TENNIS—JIMMY CONNORS beat Roscoe Tanner 6-2, 5-6, 3-6, 6-2, 6-5 in the final round of the $320,000 WCT Challenge Cup round-robin in Las Vegas.
MILEPOSTS—AWARDED: By the North American Soccer League, a Philadelphia franchise for 1978 to a 20-man group, including rock stars Mick Jagger, Peter Frampton and Paul Simon.
FIRED: Manager ALEX GRAMMAS, 50, who had a 133-190 record with the Milwaukee Brewers the past two years.
NAMED: By the Baseball Writers Association of America, Minnesota Twin First Baseman ROD CAREW, 32, as 1977 American League MVP. The AL batting champion for the sixth time, Carew hit .3880—highest in the majors since Ted Williams' .3881 in 1957—and had 239 hits, the most since Bill Terry's 254 in 1930.
SIGNED: By the Milwaukee Brewers in the second round of baseball's free-agent reentry draft, Outfielder LARRY HISLE, 30, who led the American League with 119 RBIs while playing for the Minnesota Twins last season, to a $3 million "lifetime" contract.
DIED: SILKY SULLIVAN, 22, in his stall at Green Oaks Stables in Pleasanton, Calif. In 1958 the California colt came from 30 lengths back to win the Santa Anita Derby and was a favorite for the Kentucky Derby but failed to fire and finished 12th.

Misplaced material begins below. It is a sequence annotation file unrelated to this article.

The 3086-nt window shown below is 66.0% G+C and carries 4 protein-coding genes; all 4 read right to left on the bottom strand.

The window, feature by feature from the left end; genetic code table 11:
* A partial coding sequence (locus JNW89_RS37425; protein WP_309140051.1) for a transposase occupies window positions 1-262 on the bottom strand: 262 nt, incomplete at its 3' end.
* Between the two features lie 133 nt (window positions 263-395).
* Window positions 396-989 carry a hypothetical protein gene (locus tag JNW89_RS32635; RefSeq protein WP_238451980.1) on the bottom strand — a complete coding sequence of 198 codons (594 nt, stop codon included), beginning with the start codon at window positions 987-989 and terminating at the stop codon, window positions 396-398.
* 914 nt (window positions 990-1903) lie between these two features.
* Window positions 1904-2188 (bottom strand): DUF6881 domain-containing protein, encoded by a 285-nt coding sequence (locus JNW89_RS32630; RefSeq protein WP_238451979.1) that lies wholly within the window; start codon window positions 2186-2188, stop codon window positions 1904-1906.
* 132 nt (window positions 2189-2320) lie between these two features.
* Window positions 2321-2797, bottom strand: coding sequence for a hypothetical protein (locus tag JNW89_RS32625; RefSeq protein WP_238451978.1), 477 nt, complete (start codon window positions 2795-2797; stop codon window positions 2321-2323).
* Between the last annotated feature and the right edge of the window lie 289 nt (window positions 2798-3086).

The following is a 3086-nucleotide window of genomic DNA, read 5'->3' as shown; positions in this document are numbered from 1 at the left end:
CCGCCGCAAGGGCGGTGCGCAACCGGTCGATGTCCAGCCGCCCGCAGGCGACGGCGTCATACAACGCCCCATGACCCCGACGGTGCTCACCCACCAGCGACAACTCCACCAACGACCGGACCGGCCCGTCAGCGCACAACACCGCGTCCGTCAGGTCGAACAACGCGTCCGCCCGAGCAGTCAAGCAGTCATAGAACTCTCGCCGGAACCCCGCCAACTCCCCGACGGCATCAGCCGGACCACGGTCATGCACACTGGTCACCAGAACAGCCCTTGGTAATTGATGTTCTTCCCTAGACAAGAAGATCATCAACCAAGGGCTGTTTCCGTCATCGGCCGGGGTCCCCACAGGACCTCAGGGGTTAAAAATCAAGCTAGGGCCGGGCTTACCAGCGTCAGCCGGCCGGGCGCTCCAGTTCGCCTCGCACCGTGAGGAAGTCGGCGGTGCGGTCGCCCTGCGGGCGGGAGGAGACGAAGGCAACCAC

DIED: DAVEY O'BRIEN, 60, the 5'7", 150-pound Heisman Trophy winner who quarterbacked TCU to an unbeaten season in 1938 and a Sugar Bowl triumph; of cancer; in Fort Worth. O'Brien played two years for the Philadelphia Eagles, in his first season passing for 1,324 yards to break Sammy Baugh's NFL record.
DIED: ROGER PECKINPAUGH, 86, American League shortstop for 17 years and manager of the Cleveland Indians from 1928 to 1933 and in 1941; in Cleveland. At 23, he became the youngest manager in major league history when he assumed the helm of the New York Highlanders for the final two weeks of the 1914 season. In 1925, while playing for the Washington Senators, he was voted MVP, but committed a record eight errors in the World Series.